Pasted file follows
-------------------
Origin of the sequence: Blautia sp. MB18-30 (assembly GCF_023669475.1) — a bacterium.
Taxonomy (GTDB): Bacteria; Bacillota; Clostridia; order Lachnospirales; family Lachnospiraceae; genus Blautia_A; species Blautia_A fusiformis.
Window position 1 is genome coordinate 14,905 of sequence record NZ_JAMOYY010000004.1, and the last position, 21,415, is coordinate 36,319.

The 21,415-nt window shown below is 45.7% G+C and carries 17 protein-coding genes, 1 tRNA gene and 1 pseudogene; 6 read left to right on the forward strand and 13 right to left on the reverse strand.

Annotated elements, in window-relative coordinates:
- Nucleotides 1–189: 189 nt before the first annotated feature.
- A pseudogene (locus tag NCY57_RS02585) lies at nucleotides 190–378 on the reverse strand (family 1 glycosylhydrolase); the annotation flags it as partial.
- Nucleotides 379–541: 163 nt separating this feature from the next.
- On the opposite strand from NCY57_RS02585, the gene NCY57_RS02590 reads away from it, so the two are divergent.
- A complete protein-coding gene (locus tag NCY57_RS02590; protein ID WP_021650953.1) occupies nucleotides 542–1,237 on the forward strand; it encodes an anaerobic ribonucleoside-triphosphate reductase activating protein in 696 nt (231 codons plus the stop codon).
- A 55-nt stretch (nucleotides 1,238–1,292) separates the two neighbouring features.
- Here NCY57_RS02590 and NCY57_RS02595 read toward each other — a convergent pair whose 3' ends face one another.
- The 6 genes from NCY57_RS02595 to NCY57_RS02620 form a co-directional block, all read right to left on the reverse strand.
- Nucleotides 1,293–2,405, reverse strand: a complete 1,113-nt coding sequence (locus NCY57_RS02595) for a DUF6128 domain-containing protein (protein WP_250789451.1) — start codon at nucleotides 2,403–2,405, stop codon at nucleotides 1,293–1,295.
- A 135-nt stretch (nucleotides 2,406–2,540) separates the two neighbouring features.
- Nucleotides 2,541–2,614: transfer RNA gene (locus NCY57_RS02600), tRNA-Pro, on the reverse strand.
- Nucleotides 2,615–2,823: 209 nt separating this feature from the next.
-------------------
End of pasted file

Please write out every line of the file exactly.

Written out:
Origin of the sequence: Blautia sp. MB18-30 (assembly GCF_023669475.1) — a bacterium.
Taxonomy (GTDB): Bacteria; Bacillota; Clostridia; order Lachnospirales; family Lachnospiraceae; genus Blautia_A; species Blautia_A fusiformis.
Window position 1 is genome coordinate 14,905 of sequence record NZ_JAMOYY010000004.1, and the last position, 21,415, is coordinate 36,319.

The 21,415-nt window shown below is 45.7% G+C and carries 17 protein-coding genes, 1 tRNA gene and 1 pseudogene; 6 read left to right on the forward strand and 13 right to left on the reverse strand.

Annotated elements, in window-relative coordinates:
- Nucleotides 1–189: 189 nt before the first annotated feature.
- A pseudogene (locus tag NCY57_RS02585) lies at nucleotides 190–378 on the reverse strand (family 1 glycosylhydrolase); the annotation flags it as partial.
- Nucleotides 379–541: 163 nt separating this feature from the next.
- On the opposite strand from NCY57_RS02585, the gene NCY57_RS02590 reads away from it, so the two are divergent.
- A complete protein-coding gene (locus tag NCY57_RS02590; protein ID WP_021650953.1) occupies nucleotides 542–1,237 on the forward strand; it encodes an anaerobic ribonucleoside-triphosphate reductase activating protein in 696 nt (231 codons plus the stop codon).
- A 55-nt stretch (nucleotides 1,238–1,292) separates the two neighbouring features.
- Here NCY57_RS02590 and NCY57_RS02595 read toward each other — a convergent pair whose 3' ends face one another.
- The 6 genes from NCY57_RS02595 to NCY57_RS02620 form a co-directional block, all read right to left on the reverse strand.
- Nucleotides 1,293–2,405, reverse strand: a complete 1,113-nt coding sequence (locus NCY57_RS02595) for a DUF6128 domain-containing protein (protein WP_250789451.1) — start codon at nucleotides 2,403–2,405, stop codon at nucleotides 1,293–1,295.
- A 135-nt stretch (nucleotides 2,406–2,540) separates the two neighbouring features.
- Nucleotides 2,541–2,614: transfer RNA gene (locus NCY57_RS02600), tRNA-Pro, on the reverse strand.
- Nucleotides 2,615–2,823: 209 nt separating this feature from the next.